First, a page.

“How do you deal with that when you’re 15 and all you want to do is go out and be with your friends?”

Naomi, from Corstorphine, broke the news to her parents in a hospital corridor.

She said their support after the initial shock had been a blessing, with Naomi able to raise her daughter with their help at the family home.

The teenager enrolled in the mothers’ unit at Wester Hailes a month after learning she was pregnant on the advice of her guidance counsellor. “Before I found out I was pregnant I’d moved to another school just because I was truanting all the time and I didn’t want to be at school,” she said. “I hated school.

“I felt really comfortable just as soon as I got here and met all the other girls.

“A few girls come and then they stay for a year and just finish off the year that they were doing, but I knew that I could complete my sixth year and then be able to move on.

“It wasn’t just a quick stop off and then sitting at home or trying to find work. I knew it would be the best way for me to continue academically.”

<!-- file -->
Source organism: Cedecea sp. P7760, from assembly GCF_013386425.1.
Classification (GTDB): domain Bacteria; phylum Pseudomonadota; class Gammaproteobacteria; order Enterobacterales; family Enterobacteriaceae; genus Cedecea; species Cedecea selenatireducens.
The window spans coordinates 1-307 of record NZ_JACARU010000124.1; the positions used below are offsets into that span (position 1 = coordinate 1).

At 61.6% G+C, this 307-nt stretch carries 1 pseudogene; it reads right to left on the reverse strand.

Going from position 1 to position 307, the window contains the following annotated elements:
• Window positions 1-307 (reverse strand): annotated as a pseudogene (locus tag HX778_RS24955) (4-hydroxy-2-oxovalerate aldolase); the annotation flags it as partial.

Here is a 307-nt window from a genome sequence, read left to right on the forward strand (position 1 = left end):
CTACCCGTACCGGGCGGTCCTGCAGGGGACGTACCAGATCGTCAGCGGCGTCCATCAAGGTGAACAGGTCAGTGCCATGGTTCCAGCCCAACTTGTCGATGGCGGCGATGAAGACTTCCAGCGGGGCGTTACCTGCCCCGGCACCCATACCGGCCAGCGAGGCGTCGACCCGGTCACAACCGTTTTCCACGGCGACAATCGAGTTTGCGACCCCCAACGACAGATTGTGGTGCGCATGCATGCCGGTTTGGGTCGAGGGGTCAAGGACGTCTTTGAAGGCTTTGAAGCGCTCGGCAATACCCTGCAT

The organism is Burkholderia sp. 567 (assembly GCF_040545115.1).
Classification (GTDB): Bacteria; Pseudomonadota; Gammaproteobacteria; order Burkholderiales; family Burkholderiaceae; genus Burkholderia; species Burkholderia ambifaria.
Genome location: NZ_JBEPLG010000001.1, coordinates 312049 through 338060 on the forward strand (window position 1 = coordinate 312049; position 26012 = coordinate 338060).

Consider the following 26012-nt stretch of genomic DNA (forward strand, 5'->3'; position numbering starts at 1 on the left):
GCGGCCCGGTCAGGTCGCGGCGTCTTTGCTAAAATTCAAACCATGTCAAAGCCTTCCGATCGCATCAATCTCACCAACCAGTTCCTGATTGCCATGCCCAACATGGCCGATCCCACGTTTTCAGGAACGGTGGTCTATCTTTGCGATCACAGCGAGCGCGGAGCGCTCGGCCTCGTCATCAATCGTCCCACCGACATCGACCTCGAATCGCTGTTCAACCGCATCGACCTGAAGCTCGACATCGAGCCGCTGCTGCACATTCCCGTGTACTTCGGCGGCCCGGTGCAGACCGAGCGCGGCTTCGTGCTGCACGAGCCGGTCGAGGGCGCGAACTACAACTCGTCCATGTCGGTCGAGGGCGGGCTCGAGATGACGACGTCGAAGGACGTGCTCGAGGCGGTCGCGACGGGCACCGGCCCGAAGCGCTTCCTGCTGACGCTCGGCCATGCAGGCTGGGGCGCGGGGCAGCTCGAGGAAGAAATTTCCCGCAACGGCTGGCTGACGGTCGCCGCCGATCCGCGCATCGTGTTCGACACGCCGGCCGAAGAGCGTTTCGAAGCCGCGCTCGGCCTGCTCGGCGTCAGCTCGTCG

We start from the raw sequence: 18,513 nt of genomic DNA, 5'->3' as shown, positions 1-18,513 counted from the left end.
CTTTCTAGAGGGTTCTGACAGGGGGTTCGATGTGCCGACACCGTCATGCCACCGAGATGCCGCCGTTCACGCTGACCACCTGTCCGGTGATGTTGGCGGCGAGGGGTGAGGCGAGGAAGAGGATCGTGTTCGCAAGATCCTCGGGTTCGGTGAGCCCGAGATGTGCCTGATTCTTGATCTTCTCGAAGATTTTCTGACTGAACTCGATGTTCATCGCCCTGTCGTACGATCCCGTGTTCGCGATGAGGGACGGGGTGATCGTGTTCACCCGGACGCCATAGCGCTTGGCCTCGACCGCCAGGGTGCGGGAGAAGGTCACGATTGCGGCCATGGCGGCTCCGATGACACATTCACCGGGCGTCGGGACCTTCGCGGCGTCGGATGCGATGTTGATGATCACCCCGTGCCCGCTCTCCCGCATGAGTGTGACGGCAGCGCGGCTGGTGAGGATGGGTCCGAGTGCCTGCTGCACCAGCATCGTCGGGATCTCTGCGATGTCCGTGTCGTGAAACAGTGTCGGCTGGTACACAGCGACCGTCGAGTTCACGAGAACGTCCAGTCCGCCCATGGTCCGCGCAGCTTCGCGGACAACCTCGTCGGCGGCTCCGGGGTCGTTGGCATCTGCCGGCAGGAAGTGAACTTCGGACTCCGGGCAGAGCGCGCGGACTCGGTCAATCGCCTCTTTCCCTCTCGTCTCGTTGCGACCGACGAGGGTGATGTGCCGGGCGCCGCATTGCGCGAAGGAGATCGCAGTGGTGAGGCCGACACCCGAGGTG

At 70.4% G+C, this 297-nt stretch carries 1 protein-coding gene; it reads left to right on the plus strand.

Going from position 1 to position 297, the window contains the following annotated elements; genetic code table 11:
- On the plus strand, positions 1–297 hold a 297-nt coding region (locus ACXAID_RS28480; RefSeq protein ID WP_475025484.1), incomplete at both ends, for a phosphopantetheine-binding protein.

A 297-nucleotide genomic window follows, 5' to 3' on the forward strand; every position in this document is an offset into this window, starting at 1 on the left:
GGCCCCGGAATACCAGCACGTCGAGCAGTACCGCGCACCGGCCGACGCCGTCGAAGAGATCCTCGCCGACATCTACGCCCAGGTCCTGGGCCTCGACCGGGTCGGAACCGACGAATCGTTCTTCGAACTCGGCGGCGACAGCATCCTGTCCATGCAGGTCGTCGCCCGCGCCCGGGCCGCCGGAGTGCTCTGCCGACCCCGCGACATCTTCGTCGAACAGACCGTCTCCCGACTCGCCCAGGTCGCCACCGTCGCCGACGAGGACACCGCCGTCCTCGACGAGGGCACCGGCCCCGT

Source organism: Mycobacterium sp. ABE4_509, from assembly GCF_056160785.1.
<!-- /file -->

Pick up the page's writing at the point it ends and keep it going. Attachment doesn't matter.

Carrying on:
Naomi graduated in June with an A, two Bs and a C after studying four highers in her final year – English, art, drama, and religious, moral and philosophical studies (RMPS).

She predicted it would have been very difficult to go on to further education without the programme. The unit has helped prepare her for the post-school challenges of juggling motherhood and a potential work career.

“I think it’s an amazing facility and I don’t think as many people get the benefit out of it that they could,” she said.

Ten out of ten for success

Few organisations can boast a 100 per cent success rate, but Wester Hailes young mothers’ unit can lay claim to that achievement.

Six pupils were

enrolled in the facility for the 2011-2012 school year. Of those young mothers, all six left the education centre with final year secondary school qualifications.

One student is now studying her higher national certificate (HNC) in legal

services at Stevenson College. Another has been accepted into Edinburgh University, while 17-year-old Naomi Smith is

attending Telford